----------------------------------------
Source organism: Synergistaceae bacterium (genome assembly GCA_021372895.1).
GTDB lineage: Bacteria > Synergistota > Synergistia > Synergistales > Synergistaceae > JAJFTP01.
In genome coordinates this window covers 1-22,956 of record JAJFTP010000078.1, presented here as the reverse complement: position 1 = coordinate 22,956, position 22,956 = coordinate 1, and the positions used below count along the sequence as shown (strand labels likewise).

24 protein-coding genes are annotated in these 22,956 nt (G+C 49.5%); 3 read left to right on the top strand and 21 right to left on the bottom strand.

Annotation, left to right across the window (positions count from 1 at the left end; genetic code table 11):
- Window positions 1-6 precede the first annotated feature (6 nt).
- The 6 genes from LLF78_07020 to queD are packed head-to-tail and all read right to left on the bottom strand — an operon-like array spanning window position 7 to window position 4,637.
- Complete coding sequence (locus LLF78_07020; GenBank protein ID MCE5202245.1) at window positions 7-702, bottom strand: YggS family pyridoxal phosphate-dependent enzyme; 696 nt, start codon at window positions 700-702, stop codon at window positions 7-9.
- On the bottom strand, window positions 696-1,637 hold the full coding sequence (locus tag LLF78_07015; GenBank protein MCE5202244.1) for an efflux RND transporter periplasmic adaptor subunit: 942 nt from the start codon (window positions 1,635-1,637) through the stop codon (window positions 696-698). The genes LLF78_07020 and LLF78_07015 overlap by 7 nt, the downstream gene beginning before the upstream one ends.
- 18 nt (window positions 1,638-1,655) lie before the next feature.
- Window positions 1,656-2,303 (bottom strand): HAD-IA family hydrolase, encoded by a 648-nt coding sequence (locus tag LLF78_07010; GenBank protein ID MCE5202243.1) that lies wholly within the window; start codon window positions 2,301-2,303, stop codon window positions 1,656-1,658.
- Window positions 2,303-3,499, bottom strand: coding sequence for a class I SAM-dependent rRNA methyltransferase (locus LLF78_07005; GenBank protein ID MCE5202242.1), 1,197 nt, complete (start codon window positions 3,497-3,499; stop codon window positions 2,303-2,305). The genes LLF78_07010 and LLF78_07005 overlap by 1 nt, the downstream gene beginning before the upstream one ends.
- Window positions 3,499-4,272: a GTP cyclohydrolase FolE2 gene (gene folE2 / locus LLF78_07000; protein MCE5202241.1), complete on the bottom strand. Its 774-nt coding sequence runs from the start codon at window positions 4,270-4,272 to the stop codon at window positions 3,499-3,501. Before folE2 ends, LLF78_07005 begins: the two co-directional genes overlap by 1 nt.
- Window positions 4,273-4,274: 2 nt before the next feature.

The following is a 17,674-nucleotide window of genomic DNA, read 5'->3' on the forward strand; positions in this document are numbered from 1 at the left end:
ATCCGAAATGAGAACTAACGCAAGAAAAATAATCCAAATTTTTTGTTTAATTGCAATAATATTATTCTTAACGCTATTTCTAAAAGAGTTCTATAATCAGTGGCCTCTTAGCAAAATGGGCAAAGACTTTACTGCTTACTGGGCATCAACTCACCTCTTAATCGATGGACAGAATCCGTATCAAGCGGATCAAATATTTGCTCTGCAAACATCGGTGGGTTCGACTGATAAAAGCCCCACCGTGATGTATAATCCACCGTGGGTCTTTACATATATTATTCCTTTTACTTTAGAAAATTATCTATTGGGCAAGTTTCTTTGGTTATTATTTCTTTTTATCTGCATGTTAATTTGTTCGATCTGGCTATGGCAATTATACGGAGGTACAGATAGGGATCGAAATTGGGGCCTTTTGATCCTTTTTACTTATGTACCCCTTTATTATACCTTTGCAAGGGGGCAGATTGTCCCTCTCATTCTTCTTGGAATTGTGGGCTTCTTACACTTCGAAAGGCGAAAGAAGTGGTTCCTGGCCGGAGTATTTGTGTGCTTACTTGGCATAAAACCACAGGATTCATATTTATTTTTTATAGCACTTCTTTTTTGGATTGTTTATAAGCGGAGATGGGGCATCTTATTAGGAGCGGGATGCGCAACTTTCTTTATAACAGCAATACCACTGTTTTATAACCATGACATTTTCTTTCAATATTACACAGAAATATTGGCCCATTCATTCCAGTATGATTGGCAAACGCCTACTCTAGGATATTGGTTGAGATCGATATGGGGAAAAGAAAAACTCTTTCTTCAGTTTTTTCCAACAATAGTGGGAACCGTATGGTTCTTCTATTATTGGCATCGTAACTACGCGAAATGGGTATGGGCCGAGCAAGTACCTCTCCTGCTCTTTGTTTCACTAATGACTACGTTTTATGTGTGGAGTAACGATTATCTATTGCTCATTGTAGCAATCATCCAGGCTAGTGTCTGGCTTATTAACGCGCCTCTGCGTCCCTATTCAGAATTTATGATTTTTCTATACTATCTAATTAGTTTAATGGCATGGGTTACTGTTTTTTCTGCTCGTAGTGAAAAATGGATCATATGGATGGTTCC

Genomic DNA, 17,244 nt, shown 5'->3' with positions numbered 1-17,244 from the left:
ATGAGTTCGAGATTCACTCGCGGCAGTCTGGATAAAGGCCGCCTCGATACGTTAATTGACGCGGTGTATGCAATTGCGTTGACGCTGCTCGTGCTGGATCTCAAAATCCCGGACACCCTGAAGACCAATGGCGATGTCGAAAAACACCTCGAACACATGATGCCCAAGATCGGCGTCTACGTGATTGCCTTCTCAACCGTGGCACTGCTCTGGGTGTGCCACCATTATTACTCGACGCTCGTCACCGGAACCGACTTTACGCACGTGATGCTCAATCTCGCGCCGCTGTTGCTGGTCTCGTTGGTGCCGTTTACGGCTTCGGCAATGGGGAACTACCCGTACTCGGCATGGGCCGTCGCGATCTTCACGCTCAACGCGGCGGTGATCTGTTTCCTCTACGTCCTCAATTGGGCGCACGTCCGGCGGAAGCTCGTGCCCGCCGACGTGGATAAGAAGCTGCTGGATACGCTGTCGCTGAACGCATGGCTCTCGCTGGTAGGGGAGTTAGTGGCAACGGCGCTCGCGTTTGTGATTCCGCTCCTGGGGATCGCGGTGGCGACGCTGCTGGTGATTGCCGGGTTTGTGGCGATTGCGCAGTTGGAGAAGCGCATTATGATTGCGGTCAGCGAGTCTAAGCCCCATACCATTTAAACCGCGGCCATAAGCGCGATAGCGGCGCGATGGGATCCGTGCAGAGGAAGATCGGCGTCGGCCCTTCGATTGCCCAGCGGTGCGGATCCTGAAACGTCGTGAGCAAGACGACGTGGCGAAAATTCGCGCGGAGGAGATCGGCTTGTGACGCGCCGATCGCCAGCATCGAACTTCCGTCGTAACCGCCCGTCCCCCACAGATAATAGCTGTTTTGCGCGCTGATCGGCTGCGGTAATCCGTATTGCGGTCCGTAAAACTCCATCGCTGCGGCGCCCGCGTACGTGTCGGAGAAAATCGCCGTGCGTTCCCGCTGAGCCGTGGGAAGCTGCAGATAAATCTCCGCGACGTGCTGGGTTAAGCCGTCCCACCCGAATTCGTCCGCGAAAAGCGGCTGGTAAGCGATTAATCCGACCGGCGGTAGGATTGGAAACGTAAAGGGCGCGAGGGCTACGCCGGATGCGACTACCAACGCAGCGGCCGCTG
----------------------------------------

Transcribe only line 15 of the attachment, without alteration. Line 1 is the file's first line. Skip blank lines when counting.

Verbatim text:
The following is a 17,674-nucleotide window of genomic DNA, read 5'->3' on the forward strand; positions in this document are numbered from 1 at the left end: